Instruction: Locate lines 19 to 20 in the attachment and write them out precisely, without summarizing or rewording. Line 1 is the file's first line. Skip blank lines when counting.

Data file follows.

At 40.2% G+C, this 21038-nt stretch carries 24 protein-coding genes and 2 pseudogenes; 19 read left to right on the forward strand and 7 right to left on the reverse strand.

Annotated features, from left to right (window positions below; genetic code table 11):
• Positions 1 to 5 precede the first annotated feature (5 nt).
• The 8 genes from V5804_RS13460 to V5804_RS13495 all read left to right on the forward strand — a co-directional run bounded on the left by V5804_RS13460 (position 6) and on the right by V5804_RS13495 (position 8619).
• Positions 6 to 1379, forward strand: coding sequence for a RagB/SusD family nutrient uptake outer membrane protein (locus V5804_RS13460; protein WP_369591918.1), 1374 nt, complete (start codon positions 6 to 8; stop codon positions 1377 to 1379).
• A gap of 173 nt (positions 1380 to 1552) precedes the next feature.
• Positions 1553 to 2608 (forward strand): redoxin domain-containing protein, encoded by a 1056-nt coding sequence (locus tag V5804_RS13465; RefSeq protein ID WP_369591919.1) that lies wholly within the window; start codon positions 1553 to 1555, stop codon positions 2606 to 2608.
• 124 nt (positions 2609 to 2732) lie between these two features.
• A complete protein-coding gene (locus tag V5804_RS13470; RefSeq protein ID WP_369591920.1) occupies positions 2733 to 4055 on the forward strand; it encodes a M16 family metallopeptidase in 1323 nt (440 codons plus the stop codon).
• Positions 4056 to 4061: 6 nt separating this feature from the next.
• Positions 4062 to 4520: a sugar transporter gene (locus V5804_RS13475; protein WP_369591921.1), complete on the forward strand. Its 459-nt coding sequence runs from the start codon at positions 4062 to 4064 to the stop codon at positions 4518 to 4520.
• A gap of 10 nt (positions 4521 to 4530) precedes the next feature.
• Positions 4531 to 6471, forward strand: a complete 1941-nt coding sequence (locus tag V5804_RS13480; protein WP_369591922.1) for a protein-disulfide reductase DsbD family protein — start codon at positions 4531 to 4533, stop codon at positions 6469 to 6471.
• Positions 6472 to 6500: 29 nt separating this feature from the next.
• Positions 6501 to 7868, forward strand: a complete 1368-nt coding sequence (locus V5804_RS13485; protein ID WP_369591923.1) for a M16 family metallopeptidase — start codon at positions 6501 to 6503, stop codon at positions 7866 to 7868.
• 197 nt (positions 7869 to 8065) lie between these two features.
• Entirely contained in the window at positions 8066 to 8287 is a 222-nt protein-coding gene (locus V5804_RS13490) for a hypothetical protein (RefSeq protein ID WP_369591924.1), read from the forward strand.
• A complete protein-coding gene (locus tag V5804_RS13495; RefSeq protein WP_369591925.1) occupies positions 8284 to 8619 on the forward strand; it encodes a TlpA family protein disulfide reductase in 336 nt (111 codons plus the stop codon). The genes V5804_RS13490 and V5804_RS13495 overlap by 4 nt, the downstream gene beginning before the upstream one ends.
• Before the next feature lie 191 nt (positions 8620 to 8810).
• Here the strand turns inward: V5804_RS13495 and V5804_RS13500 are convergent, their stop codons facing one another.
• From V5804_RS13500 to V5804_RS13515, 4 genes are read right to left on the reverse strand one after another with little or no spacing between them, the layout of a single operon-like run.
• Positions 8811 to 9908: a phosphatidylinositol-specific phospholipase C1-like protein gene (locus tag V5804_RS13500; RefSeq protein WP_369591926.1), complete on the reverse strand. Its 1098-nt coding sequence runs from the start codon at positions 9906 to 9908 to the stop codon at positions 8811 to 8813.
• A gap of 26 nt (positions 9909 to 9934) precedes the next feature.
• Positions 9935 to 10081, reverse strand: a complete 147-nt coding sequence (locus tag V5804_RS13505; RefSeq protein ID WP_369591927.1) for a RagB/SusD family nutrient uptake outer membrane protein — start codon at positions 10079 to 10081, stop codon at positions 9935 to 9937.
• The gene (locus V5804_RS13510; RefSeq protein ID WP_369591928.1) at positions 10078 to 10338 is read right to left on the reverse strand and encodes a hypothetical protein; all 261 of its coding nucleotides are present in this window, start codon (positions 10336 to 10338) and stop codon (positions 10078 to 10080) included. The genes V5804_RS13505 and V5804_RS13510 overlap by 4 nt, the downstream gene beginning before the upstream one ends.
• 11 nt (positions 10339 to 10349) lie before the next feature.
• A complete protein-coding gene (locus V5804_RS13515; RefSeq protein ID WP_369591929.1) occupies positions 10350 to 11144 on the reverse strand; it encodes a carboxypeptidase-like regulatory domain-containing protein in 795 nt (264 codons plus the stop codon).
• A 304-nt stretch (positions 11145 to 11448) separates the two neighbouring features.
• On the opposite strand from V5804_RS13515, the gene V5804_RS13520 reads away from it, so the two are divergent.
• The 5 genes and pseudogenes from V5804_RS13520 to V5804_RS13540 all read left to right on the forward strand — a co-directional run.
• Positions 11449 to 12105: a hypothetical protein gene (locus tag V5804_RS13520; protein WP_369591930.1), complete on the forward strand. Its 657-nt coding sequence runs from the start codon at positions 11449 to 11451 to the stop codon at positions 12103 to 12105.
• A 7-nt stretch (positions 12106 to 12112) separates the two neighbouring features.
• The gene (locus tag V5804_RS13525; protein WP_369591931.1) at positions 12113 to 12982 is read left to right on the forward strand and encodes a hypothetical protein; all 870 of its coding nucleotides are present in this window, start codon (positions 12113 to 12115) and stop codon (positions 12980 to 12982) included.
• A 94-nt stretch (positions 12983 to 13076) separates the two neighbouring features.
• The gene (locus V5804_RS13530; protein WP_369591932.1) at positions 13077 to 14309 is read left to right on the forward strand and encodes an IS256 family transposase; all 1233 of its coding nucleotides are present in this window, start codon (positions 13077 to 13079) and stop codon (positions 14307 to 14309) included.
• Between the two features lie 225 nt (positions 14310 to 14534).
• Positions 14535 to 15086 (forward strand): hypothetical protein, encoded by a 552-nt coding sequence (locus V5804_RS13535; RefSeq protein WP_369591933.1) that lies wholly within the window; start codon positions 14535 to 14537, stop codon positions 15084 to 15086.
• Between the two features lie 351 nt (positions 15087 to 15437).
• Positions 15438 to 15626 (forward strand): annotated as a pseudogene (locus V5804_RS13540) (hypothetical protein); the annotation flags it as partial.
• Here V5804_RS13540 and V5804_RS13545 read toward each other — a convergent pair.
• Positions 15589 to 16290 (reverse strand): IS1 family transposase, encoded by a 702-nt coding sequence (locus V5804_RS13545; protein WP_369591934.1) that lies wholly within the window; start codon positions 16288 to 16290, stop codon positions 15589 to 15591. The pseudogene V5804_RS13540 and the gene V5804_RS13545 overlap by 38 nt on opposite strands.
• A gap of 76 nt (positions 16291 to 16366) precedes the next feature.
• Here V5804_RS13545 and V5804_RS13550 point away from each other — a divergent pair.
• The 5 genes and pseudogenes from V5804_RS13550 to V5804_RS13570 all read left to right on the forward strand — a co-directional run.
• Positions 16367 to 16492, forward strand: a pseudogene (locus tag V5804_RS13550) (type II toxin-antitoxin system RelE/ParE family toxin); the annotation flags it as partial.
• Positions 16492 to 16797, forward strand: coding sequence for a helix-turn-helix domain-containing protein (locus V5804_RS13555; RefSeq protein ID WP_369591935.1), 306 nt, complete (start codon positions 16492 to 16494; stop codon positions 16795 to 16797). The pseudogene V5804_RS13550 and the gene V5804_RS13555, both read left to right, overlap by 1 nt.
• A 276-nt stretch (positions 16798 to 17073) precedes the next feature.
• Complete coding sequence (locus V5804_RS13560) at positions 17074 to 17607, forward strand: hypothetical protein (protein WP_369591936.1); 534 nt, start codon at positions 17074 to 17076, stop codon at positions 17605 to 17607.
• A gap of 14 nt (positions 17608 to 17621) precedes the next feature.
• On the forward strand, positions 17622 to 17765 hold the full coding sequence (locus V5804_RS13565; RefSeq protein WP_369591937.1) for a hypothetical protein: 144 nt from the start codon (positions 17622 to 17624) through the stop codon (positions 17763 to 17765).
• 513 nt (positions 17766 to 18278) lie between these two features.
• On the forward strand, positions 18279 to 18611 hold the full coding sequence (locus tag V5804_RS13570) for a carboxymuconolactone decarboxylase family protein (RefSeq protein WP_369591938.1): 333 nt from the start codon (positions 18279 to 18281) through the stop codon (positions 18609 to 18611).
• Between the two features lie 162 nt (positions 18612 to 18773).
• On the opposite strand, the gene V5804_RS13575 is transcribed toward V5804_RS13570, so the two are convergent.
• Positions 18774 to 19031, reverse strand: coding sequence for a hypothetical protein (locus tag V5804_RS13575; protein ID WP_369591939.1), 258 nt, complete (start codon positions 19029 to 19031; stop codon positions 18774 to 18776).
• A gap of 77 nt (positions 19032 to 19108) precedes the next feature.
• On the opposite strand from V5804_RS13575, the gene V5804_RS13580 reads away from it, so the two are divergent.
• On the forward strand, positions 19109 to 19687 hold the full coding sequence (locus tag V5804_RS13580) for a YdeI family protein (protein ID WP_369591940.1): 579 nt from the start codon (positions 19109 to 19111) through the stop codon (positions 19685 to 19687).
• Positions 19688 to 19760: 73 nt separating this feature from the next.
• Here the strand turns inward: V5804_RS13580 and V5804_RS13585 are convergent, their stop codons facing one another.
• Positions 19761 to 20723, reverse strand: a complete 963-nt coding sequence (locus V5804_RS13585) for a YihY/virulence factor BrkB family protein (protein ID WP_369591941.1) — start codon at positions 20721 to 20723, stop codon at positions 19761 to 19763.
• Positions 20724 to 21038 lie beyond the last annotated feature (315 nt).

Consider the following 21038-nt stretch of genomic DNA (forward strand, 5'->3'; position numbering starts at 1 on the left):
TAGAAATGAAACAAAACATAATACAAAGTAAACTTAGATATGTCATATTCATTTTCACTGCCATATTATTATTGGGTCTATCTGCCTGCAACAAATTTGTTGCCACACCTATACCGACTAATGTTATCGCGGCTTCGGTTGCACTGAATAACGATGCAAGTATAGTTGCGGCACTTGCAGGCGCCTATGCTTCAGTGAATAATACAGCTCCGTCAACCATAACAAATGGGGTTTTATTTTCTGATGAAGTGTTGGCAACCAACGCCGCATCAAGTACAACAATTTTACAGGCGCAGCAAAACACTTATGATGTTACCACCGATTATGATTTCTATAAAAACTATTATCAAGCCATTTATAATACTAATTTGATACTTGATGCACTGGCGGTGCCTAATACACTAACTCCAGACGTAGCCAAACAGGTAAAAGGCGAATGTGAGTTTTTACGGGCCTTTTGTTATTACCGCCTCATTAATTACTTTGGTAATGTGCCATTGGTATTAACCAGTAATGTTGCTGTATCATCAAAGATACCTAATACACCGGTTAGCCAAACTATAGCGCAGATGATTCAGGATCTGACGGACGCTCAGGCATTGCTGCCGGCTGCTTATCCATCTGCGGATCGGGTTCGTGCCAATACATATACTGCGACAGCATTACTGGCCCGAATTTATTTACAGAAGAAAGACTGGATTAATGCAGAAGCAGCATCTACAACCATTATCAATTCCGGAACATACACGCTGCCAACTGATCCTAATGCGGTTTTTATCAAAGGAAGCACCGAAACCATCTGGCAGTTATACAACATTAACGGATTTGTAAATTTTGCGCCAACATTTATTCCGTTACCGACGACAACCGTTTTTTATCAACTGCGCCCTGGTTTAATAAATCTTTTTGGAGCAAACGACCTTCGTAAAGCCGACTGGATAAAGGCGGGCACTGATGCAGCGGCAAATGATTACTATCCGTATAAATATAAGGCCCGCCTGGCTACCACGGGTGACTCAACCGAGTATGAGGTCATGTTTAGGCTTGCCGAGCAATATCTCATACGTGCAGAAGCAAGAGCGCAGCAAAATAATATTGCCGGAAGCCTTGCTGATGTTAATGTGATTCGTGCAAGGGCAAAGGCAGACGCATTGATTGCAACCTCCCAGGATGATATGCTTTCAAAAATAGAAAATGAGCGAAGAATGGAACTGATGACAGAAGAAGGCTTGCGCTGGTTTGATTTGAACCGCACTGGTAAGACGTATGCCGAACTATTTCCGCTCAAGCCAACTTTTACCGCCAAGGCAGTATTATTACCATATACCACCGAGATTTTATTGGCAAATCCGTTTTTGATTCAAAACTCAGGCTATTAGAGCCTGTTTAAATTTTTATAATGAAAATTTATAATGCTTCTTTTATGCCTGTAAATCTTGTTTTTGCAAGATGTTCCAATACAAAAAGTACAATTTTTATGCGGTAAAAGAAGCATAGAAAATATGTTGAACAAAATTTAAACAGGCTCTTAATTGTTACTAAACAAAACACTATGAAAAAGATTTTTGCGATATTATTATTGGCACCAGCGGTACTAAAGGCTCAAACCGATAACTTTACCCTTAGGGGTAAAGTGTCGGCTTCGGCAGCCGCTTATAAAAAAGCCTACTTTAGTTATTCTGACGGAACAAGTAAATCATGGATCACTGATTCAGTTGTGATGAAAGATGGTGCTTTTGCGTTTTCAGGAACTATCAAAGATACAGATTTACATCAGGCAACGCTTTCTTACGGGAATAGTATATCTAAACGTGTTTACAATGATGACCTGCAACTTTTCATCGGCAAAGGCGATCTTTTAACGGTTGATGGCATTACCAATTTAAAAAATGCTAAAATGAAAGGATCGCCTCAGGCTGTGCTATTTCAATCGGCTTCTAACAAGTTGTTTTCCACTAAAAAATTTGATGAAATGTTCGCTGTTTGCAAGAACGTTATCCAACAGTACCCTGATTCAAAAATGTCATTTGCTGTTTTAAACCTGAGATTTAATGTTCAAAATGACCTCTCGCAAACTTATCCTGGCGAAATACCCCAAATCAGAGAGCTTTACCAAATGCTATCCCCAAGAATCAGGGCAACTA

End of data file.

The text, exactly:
• Before the next feature lie 191 nt (positions 8620 to 8810).
• Here the strand turns inward: V5804_RS13495 and V5804_RS13500 are convergent, their stop codons facing one another.